It was a tragedy that few could have foreseen. When an unexpected storm crossed Gansu, China, competitors in 100 km the ultra running race faced extreme conditions and as a result at least 21 runners died. All over the world, the news has garnered a spill of sympathy and pain and has united the trail running community in mourning.
But as trail runners seek to move forward after the tragedy, questions arise about the safety of these endurance events and about the responsibility for conducting these tests. Today the popularity of ultra racing cannot be underestimated. Sport has taken off in recent years and the global pandemic has only seen it increase as more people seek to test their limits and participate in these feats of superhuman endurance. From elite athletes to first-time runners reaching the starting line, what happened in China is a painful reminder that, despite the popularity of trail running, it remains an extreme sport.
Like any other event that takes place outdoors, trail runners are attentive to the natural elements and therefore the sport is dangerous. It remains to be seen whether it is up to the runners to know if they have the ability and capacity to tackle such events or if the race organizers are more discerning with the participants. Certainly, as many have expressed, Gansu’s victims are not to blame. Rather, the race organizers should have intervened and prevented them from starting.
It is something that has sparked a wider debate as the Chinese government has announced a nationwide security investigation. Attracting prize money often causes many to enter the race in hopes of victory, but few make it to the end. The research seeks to examine whether provinces actually prioritize the economic benefits of hosting races at the expense of safety.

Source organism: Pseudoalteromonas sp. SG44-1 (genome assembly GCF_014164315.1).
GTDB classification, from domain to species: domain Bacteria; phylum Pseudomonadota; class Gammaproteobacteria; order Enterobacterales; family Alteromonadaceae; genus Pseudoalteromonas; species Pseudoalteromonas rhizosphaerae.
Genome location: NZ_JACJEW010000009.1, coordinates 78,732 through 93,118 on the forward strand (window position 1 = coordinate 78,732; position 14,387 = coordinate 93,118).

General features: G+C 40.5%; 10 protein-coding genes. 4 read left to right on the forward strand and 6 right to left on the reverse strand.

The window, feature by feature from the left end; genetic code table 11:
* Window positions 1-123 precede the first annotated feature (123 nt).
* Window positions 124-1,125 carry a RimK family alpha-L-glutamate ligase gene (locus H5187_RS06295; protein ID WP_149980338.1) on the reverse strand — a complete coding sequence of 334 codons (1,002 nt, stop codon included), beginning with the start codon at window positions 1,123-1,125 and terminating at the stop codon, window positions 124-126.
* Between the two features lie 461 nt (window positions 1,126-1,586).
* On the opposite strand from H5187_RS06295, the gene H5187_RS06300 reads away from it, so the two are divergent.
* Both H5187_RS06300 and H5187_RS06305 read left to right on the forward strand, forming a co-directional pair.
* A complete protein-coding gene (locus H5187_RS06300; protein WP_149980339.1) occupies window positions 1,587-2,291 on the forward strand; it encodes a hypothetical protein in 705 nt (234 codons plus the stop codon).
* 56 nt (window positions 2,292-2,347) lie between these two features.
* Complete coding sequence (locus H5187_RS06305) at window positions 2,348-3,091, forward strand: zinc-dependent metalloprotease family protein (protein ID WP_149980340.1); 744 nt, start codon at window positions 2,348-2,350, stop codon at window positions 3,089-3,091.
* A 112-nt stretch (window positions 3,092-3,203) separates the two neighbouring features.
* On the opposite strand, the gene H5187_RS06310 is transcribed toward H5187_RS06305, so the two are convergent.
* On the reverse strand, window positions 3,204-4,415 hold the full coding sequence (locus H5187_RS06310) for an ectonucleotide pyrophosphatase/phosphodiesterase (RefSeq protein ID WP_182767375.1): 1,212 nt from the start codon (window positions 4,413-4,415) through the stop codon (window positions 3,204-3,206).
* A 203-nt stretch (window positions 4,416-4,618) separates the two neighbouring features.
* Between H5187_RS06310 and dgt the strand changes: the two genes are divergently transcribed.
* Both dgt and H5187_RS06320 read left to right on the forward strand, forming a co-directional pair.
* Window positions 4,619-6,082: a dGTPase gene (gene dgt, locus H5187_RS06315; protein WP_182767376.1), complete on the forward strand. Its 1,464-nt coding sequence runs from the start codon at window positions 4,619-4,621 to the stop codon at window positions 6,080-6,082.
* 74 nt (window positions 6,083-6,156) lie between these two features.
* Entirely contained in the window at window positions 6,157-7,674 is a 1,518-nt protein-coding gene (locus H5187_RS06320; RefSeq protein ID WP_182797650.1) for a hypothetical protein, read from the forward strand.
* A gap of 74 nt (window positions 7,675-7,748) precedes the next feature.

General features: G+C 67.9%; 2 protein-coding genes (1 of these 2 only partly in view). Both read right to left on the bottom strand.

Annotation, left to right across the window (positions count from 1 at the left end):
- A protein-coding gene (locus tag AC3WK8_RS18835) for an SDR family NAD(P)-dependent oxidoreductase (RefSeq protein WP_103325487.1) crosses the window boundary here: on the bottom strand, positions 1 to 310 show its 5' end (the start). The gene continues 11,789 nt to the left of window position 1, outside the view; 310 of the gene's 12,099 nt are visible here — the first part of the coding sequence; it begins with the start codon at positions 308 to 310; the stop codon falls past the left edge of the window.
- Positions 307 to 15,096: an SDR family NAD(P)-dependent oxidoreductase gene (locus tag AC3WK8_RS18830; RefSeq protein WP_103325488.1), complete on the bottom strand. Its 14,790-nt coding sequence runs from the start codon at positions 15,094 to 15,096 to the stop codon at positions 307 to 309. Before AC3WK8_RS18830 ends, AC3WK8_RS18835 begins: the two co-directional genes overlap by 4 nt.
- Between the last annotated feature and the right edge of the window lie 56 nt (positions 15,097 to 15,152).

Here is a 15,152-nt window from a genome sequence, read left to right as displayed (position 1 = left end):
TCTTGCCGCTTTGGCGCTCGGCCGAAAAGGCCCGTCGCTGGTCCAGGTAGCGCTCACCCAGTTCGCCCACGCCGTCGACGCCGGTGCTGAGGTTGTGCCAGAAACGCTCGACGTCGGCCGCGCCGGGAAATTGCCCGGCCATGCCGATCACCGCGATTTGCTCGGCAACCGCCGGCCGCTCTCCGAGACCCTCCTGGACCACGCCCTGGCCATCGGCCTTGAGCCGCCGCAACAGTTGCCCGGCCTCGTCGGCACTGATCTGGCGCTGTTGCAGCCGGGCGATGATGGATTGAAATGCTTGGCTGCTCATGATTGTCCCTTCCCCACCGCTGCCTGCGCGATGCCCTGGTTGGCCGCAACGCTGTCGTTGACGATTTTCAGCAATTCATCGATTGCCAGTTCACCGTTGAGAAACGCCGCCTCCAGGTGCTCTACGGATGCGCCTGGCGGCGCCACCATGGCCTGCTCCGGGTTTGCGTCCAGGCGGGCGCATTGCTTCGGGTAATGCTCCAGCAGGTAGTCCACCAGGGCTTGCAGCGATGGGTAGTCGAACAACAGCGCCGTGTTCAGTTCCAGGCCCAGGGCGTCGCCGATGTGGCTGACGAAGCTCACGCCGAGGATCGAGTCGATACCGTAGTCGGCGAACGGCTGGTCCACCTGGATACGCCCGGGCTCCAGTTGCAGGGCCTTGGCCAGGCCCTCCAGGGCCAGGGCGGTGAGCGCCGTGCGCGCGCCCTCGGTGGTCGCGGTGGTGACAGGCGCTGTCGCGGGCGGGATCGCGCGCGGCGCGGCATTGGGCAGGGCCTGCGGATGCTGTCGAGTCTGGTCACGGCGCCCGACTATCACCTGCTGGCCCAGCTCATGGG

Race organizers are already under control for lack of direction when it comes to mandatory equipment. The event simply featured a list of recommended equipment that included sports drinks, water, energy food, cap, sunglasses, bandana, hiking poles, raincoat or rain jacket, warm underwear and a first aid kit.
Although the ongoing investigation has not yet reached any conclusion, it is fair to say that the Gansu tragedy will be a lingering stain on the sports landscape. The death of 21 competitors is deeply sad and the reality is that it could have been anyone. Among the killings was Liang Jing, one of China’s best ultra runners and international star. Despite finishing second in the Hong Kong 100, Jing died, proving that while experience can help reduce risk, when it comes to trail running, the extremes of nature are a more powerful force than the home.